An FHA loan is a viable option for someone who wants to get started in real estate investment with limited cash.

Only one loan is allowed from FHA, so you have to find other options for your second and future rental properties.

Types of Loans
If you plan to rent out your property immediately, you have to choose between a residential and a commercial property loan.

The residential loan is usually designed for properties with four or fewer units and is most similar to traditional mortgages.

You still have more stringent requirements, but not as complex as for commercial investment loans.

The benefit of this type of loan is that previous experience as a landlord isn’t generally required, and the interest rates are only slightly higher than for traditional home mortgages.

Commercial loans aren’t just for rental properties, but for any type of business.

They require much of the same information as residential investment loans, but the details may be different.

For instance, lenders look closer at the amount of cash flow that is expected over just verifying income. They also check your background and experience in managing the properties.

These loans include DSCR or Debt Service Coverage Ratio.

This means the lender is checking the cash flow as compared to the income and expenses.

The formula is DSCR=(Net Operating Income)/(Debt Service).

It’s possible to get a loan to purchase new rental properties, but be prepared for things to work differently than with a traditional home loan.

Know what is expected and find a lender who can guide you and support you through the process.

 

How Can You Make Sure You’re Financially Ready to Invest in Your Next Rental Property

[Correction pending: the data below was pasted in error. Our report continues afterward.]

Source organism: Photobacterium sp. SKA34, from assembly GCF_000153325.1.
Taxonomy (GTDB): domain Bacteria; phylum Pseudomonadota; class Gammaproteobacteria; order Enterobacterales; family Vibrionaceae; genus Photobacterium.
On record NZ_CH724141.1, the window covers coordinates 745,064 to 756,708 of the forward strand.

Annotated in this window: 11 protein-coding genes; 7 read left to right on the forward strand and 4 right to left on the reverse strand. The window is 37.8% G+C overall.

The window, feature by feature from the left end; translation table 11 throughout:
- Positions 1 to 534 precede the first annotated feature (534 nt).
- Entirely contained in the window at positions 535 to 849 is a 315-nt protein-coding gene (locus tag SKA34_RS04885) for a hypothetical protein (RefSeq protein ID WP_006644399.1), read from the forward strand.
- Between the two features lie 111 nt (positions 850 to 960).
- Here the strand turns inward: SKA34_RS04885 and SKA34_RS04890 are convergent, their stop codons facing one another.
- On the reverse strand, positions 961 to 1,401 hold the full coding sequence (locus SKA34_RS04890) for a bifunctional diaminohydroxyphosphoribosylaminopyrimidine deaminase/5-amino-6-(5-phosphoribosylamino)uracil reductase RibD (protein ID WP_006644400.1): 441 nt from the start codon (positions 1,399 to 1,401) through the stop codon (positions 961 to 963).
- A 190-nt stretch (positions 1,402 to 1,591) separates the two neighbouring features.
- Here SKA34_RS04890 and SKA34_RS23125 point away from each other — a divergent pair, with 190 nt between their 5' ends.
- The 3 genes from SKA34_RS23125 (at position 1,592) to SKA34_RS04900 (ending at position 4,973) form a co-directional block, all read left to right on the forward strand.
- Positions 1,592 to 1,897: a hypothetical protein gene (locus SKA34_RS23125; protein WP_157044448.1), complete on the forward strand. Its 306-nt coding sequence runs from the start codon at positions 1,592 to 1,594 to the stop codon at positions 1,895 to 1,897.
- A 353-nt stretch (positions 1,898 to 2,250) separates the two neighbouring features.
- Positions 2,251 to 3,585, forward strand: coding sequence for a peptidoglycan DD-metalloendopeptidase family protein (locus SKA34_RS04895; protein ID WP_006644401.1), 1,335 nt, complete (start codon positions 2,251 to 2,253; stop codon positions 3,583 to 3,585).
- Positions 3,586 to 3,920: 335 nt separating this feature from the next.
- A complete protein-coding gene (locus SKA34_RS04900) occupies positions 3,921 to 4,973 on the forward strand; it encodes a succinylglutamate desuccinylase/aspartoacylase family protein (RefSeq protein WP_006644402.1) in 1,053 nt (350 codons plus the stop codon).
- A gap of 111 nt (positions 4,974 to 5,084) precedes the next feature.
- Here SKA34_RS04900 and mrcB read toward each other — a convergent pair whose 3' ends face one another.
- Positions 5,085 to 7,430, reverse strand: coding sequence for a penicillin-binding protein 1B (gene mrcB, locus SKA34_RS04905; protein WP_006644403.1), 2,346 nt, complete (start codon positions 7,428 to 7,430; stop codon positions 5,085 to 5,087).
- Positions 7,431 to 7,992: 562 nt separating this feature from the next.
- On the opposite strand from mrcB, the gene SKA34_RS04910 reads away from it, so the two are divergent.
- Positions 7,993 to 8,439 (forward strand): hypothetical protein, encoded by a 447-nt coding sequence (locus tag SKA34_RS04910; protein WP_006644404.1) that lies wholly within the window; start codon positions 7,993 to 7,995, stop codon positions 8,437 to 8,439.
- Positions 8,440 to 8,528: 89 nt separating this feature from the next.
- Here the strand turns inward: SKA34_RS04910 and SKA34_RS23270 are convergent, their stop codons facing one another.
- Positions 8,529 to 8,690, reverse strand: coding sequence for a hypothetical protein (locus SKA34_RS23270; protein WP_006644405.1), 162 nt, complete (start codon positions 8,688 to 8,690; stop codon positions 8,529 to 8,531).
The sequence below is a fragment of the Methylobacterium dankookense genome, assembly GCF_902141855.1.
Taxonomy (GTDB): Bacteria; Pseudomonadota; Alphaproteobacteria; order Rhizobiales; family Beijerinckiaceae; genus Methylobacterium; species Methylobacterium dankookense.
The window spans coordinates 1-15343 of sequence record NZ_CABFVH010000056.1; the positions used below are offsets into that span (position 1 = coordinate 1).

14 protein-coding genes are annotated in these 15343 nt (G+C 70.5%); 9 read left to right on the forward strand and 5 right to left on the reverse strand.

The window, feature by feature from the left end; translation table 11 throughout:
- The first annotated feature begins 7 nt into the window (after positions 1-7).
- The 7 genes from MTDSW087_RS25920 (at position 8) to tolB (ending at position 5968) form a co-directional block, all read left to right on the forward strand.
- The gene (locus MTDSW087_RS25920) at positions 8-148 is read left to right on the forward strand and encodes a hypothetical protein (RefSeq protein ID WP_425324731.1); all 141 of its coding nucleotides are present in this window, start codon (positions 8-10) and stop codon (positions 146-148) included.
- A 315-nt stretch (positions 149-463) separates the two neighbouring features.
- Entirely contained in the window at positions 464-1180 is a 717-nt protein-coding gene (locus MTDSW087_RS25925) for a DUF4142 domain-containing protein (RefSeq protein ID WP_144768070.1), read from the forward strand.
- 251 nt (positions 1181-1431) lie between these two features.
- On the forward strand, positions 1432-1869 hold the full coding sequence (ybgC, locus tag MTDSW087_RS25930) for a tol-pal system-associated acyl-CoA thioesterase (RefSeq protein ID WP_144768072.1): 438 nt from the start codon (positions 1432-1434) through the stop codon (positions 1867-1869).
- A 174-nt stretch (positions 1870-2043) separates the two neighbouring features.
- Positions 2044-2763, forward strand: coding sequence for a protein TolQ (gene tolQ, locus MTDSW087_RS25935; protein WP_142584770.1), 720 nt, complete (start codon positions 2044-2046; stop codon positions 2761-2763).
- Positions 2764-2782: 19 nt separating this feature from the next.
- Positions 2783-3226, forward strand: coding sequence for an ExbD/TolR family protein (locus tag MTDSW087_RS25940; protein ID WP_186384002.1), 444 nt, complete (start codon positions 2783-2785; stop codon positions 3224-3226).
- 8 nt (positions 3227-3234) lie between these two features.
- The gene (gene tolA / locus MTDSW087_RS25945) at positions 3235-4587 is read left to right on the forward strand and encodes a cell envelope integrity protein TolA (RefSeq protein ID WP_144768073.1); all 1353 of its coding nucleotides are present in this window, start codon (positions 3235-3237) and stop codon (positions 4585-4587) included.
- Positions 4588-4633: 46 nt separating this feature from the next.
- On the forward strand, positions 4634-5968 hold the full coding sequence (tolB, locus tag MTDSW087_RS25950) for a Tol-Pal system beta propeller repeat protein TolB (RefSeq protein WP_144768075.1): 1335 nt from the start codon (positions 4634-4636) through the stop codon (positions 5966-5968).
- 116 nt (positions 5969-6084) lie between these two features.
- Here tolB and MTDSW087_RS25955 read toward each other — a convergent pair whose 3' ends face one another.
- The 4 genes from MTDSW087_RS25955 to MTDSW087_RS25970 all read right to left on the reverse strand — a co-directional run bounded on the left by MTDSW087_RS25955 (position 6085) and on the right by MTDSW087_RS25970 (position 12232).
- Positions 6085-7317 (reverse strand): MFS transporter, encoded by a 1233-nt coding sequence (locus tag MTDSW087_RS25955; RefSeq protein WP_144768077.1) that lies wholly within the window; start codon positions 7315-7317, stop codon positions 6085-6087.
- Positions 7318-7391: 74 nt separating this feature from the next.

If you’ve had a good experience with your first rental property, you may be thinking about purchasing another.

But while a successful stint as a landlord is definitely a good sign that you’re prepared to take on another property, it’s important to remember that all the same financial risks that came with your first purchase still apply.

Consider these important factors to make sure you’re truly financially ready to buy your next rental.

Cash Flow
From a month-to-month standpoint, the most important thing to consider is whether your cash flow can support a new investment, even above and beyond saving for the initial down payment.

Ideally, you’ll have enough free cash flow saved up to pay for both (or all) of your rental properties entirely on your own for at least three months.

That kind of buffer ensures that you won’t be caught off guard if you have difficulty securing quality tenants for the new property, or even if you lose your existing tenants at the same time.

In short, you need to make sure you can cover catastrophic scenarios for all apartments simultaneously, or risk falling into debt.

Additional Costs
It’s crucial to remember that you’ll incur most of the same additional costs during a second property purchase that you did for the first property.

Of course you’ll need to calculate the “always expected” costs of things like property and income tax for a new property, but you also need to include all the incidental and one-time costs that might arise.

Use your experience with your first rental property to estimate a broad window for how much you’ll require in repair and renovation costs when purchasing an additional property.

You’ll also want to keep in mind any advertising or brokerage costs that might be required to find quality tenants in your area.

In general, it’s a good idea to sit down and make a list detailing every penny you spent on your initial property during its first one to three years, then make sure your cash flow or savings can accommodate at least that amount for an additional property.

If you had an especially easy time of things the first time around, you’ll want to be more pessimistic in your calculations, and assume for safety’s sake that you’d need to spend more with a new property.

Assessing the Market
Beyond your own finances, one of the biggest factors to consider is whether your local market is a good choice for renting at all.

Nearly every city has a very active rental market, but you need to confirm what the exact state of that market is, and how it may have changed since your first purchase.